Thursday, May 13, 2010

more okra

J and I planted okra last weekend.  After extensive searching a couple of weeks ago, I ended up at Home Depot and bought a little peat pot with four fragile okra seedlings growing in it.  (An aside:  not a fan of buying gardening stuff from this megastore--esp. when we have local vendors--and *certainly* not a fan of anything peat -- peat is a precious resource and is harvested from some pretty sensitive ecosystems; see, "Environmental and Ecological Issues" for more details.)  I was quite dismayed when a few days later, I found what seemed to be sturdier okra seedlings at our local Farmer's Market Store.  Didn't buy any then, because, of course, I didn't need them by that time.  Our little seedlings grew taller and (I thought) stronger under the grow lights for a good 10 days and then last Saturday, we transplanted them.  I separated the four little seedlings (even though I'm supposed to be able to just pop the peat pot into the soil) and carefully placed each one in their own little hole.  (Okra gets BIG and needs space)  Almost immediately, it was clear that they were stressed.  But we hoped for the best.  Sure enough -- by Tuesday three of the four were dead.  D.E.A.D.  So yesterday, I went to our local Farmer's Market Store to buy the better okra, and of course.  They were all gone.  Instead, I found even bigger seedlings at another local vendor, the Garden Center.  Here, the seedlings come two to a *plastic* pot.  Today, I transferred the two to the same hole and decided to let them fight it out.  Next week, I'll have J pick the better of each and clip the weaker.  I have no stomach for that.

Also, today, I bought another heirloom tomato plant, the "German" I think it's called.  Last year, we bought a couple of heiroloom tomato fruits at the farmer's market from a woman named Linda (known for growing high quality, specialty fruits and veggies) and I can honestly say they were the BEST tomatoes I think I've ever tasted.  If I recall correctly, they were this "German" variety.  (I'm hopeful anyway.)  I decided to buy another tomato plant, because, being the clutz that I've become, I snapped off at the soil, one of our better tomato plants by carelessly dragging the hose around.  Frustrating.  I left it in the ground because the stem snapped so cleanly, and I propped it back up so quickly, that I'm hoping it will survive.  When I went out later, it didn't look any worse for the wear... so, who knows?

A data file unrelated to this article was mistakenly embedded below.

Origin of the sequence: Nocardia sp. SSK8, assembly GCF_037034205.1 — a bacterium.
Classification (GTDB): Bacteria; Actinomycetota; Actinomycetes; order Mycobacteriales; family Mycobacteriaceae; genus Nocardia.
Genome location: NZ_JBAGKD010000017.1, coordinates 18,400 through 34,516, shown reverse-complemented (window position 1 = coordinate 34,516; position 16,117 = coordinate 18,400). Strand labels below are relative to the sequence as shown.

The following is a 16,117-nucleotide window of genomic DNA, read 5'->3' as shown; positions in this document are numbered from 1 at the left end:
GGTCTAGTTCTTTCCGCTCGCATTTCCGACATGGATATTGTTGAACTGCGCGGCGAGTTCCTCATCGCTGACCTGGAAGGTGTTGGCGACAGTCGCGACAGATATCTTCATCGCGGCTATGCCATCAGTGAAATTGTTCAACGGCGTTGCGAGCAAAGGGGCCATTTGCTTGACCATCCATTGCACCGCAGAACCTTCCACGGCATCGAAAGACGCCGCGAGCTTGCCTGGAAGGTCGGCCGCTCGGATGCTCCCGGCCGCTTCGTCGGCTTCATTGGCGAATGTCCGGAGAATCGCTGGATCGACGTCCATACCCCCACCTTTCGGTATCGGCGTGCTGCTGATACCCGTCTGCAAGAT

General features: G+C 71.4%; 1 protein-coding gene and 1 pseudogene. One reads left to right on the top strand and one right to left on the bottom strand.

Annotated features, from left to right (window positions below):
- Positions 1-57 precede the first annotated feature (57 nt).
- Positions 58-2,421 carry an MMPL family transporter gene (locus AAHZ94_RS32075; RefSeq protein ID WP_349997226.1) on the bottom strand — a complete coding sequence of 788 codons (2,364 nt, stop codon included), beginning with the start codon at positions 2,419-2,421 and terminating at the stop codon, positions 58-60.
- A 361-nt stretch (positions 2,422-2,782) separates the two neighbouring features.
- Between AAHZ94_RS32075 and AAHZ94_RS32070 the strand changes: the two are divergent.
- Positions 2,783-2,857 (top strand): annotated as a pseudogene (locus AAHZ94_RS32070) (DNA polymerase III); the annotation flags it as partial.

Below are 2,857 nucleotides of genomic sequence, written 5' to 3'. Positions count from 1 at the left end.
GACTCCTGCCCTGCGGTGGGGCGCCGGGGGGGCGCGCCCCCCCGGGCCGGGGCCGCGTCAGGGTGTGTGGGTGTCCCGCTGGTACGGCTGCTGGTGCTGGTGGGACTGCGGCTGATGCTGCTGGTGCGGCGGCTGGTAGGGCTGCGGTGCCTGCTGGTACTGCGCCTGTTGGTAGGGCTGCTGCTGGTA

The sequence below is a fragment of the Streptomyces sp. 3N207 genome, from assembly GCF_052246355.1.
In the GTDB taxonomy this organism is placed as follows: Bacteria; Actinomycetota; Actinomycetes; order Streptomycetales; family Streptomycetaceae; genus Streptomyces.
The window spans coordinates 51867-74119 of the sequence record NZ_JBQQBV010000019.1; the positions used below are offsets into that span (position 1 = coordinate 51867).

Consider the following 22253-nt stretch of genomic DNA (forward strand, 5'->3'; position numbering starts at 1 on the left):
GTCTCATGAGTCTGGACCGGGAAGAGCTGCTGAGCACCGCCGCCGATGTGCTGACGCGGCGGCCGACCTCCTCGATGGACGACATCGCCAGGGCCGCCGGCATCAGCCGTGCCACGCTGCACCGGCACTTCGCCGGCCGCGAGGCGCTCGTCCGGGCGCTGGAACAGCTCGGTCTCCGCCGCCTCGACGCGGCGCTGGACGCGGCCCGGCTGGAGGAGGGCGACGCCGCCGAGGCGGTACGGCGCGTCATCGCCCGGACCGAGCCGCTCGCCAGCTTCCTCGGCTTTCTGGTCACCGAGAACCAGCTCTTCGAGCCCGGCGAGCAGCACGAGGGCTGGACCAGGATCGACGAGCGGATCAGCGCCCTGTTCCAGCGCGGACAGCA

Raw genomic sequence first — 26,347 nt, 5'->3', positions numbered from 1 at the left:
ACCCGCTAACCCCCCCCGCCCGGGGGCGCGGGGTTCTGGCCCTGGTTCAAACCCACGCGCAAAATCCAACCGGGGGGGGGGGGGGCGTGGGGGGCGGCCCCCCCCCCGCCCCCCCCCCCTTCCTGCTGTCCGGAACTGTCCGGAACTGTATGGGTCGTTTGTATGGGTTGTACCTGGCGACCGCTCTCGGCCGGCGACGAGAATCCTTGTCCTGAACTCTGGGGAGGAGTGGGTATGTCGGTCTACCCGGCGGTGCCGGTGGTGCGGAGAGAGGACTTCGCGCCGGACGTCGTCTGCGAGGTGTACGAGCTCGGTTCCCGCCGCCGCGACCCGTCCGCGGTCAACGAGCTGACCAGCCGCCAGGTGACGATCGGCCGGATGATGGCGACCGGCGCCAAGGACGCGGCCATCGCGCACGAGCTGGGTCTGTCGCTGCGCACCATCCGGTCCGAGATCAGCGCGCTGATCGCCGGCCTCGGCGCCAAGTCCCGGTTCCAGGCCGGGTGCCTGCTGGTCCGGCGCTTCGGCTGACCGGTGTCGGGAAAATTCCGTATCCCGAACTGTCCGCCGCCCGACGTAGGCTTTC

We covered our beans up with row cover to protect them from bean leaf beetles.  I'm planning on planting a few more bean seeds tomorrow, and then I think our garden plot is set. Today at home, I planted a gardenia in a pot, a couple of Confederate jasmine in the trellised planter boxes, a couple more tomatoes in buckets, and then six basil seedlings, a spearmint and some lemon grass in a long planter box.  I'm nearly done with all my spring planting!

There was a work day at the garden on Tuesday night this week.  I love love love this community and can't say how much I enjoy seeing all these neat people coming together to Contribute.  Hard to believe that just a few months ago, our site was just a vast lot of grass.

**Last weekend, the garden sponsored the last of our spring seminar series (Anne M. did a really great job of putting the series together).  Our speaker, Kristin Lamberson from the Strawberry Plains Audubon Center, took the opportunity to educate our group about biodiversity.  She started with a picture of a lawn that she called the "green dead zone."  She made the point very well that turfgrass simply doesn't support much life.  In contrast, she showed a single flowering plant and then described the extensive community of critters that make a living on that plant or on the critters that live on that plant.  She very effectively made the case for appreciating all kinds of life (even mosquitoes).  She's my kind of people.**

Indeed, we've taken that dead zone and created the opportunity for all kinds of diversity.  Check it out:

It's really something else. Gosh it was such a perfect evening too. What a great experience. J worked on putting together cedar logs to make the children's plots (there are 9 of those in the center of the garden -- hard to see them, but they're right in the middle of the picture below),

and I worked with Frankie to hang wire fencing to make an arbor to support a native honeysuckle that should grow up and over. Check out Frankie here, kicking wire ass atop that ladder:

Other helpers worked on the Community Harvest plots, planting or enclosing the plots with cedar logs. One woman (I wish I knew her name!) spent the entire evening weeding the welcoming space at the garden entrance that will eventually be a showcase of Echinacea and other flowering perennials. A few plots in the garden have yet to be worked at all and are becoming quite weedy, a large one near us in fact. Fortunately, our garden manager, Angela, is following the situation carefully and even weeded (by hand!) the large plot near us on Tuesday night -- a very good sam thing to do.

A parting shot (although as of today, there are two):

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